They Killed the Mechs so that the Pilots Might Live

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  • The Titanfall subreddit has been suffering some whiplash over the past couple of weeks. This isn’t a terrible surprise, as Apex Legends dropped the Monday after an abysmal superbowl with no preamble, leaving core Titanfall and Titanfall 2 diehards in the lurch about the perceived corruption of their favorite franchise. Gone are the titular mechs plunging from the sky, replacing them are colorful and robust pilots skulking and sliding around another enormous map. It’s a travesty, an abomination, a pool full of drowned puppies, or so one might believe at first blush.

    A few days after that reveal though the tide shifted. It’s impossible to say that this was predictable, as much of the turnaround has depended on the quality of the game which most internet corners agree is admirable. But longtime pilots can’t help but feel a sting when they’re squadding up with friends and randos who can’t help but proclaim “dang I should have tried Titanfall back in the day.” Yes, you should have.

    Because Apex Legends is not Titanfall, for a host of reasons, most notably that there are no Titans, there’s no wallrunning, and it’s a bit slower paced. But fretting about what Apex Legends is not will still leave one sorely wanting, or as my dad likes to say, “you can hope into one hand and shit into the other and see which one piles up faster.” Shitting on Apex Legends won’t bring Titanfall 3 down to earth any sooner, and there’s even some speculation that the positive reaction and potential monetary success of the game may fuel TF3’s development (that is, if it is in development, which it was, then wasn’t, and now is again, maybe). Given that the subreddit for Apex Legends already surpasses that of Titanfall, the potential for that success seems quite potent.

    And rightly so. Battle Royale games are certainly the bee’s knees nowadays, with the Fortnite dominating the time of your nephews and nieces, PUBG grinding along for the “hardcore,” and Call of Duty splitting their own version off for those tired of Overwatch. It’s a crowded arena, but never underestimate the power of “free” (as in “the first taste is always”) mixed with a genuinely nuanced take on the formula. Because the Respawn team didn’t just make a couple of fantastic mecha games, but they nailed a very particular spread of firearms in the Titanfall games which is lovingly (and randomly) laid out in Apex Legends for all to enjoy now. My precious Hemlok burst-fire rifle, the longbow DMR, R-99 SMG and more are all here and easily surpass the feel of Fortnite’s Nerf armory and PUBG’s shed-buried scrap. Even if the armor and lowered damage has noticeably reduced the average time per kill, AL’s guns shine because of the years of polish put in on Titanfall.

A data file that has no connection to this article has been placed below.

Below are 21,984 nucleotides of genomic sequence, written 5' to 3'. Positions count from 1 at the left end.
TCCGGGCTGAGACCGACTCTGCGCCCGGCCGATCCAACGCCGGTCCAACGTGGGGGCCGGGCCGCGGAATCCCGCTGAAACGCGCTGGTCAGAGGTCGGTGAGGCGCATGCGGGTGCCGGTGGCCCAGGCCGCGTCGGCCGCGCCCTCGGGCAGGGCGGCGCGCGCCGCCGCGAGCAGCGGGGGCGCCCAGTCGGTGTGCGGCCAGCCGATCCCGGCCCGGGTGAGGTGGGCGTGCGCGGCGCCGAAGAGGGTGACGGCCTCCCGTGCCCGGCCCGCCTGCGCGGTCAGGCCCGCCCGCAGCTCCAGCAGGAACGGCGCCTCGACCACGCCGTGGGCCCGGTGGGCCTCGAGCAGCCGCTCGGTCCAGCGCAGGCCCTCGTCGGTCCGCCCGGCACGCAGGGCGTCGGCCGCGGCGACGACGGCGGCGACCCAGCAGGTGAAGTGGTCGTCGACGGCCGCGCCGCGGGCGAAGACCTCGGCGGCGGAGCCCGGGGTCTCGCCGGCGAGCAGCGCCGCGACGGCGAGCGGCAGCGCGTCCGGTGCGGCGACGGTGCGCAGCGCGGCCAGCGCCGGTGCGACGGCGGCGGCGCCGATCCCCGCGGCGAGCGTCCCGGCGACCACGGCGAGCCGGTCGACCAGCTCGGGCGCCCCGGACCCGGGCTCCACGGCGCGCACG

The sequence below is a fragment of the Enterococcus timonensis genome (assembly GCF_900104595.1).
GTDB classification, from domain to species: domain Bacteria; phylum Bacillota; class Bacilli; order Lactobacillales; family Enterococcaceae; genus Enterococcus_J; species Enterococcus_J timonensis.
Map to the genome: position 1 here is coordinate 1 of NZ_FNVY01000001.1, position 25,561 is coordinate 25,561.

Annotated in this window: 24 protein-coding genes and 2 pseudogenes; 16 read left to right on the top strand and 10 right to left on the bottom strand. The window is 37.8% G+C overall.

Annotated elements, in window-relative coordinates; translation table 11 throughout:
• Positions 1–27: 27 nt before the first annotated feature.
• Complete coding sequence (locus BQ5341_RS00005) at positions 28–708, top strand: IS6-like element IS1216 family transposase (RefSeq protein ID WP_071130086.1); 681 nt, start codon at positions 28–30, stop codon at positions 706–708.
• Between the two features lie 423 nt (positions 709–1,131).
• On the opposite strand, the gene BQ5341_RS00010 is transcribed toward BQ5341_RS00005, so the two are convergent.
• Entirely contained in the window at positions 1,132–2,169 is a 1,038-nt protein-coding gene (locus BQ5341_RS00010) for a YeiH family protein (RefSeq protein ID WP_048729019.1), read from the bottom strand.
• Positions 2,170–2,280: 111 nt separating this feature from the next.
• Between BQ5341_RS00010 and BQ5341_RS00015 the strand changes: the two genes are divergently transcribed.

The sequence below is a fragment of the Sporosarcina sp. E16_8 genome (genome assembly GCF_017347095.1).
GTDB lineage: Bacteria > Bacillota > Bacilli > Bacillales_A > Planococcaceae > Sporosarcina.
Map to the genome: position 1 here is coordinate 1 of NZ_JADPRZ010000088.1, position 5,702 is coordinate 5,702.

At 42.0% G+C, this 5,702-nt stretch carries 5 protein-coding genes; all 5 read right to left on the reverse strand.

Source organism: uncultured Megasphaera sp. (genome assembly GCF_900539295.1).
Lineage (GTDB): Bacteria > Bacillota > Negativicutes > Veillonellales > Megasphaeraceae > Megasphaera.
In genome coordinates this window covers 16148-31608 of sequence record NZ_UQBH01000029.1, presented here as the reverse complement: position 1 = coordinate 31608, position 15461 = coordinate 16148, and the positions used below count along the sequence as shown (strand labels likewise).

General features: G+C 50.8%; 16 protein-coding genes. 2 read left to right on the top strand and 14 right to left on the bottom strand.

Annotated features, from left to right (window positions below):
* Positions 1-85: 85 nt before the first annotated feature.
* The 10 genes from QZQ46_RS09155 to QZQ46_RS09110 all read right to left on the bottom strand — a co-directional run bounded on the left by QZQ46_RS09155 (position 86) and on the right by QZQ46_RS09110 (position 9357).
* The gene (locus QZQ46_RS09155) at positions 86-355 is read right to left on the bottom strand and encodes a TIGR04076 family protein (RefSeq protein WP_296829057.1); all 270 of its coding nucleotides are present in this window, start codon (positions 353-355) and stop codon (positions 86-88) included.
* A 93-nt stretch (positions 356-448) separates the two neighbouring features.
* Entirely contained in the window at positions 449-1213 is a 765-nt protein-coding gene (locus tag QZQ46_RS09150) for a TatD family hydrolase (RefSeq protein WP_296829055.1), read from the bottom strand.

Beyond pistols and peashooters, Apex Legends has further innovated an in-game communication system through their “ping” setup. Voice is often key to a well-oiled squad but sometimes, when we are so focused on our flying fingers and harried moments, translating that visual information into language that is meant to be properly understood and redeployed on-screen is a tongue-twisting nightmare. Overwatch often leaves me stuttering and forgetful of words, worried that the big stroke has finally landed just because I can never remember which alley is the “main” one or even what right and left mean anymore. The ping system easily directs the team’s attention, whether it’s towards useful loot, enemy positions, or the next point we’re posting up at. When things are quiet, words usually reign supreme, but spotting a surprise combatant is often tougher to explain out loud before losing sight of them than leaving a persistent visual identifier. And let’s be honest, this system really shines when you’re not trying to meet faceless players from across the globe who are more likely than not to spew some real vile invective.

    Some parts of the internet have unleashed that acid against the game for having eight playable archetypes, each with distinct abilities and adjustments, and the majority of which are persons of color (with two black women!). The best part of this diversity is that Respawn just went and did it, and as it turns out, you just fucking can like it’s no big deal because it isn’t. Who knows how the roster will grow and change, but at this point Apex Legends already better represents the variety of humanity that our lone Earth offers than most other FPS titles, let alone a fictional universe full of planets. Some games with near 30 heroes still can’t touch that percentage, and can only stutter a mealy “no comment” or “we’re working on it” when asked why they haven’t added even a single black woman to their choosable team. I for one am very excited for a whole range of players to find characters that reflect themselves more closely in this game, and the ease of which it was presented perhaps paving the way for developers (and more importantly the cowardly boards they are forced to answer to) in the future.

    All of these elements melt down into a powerful experience that doesn’t reinvent the relatively young Battle Royale genre, but refines it into something more immersive than its peers. To this point those others could hardly hold my attention, whether it was the burrs of early access rubbing me raw or the Saturday Morning cartoon construction gimmicks and rubbery firefights. Apex Legends is still fresh from the wrapper, but the squad communication, weapons, and range of tactical options already serve up a delectable sushi of hide-and-seek with bullets. If you’ve already sworn off battle royale games, maybe give this one a last chance. Especially if you loved Titanfall before, a series that was woefully under-appreciated in its time. You can always boast that you knew the band of mech-jockeys before they got big.

    Casting Deep Meteo, Games, Review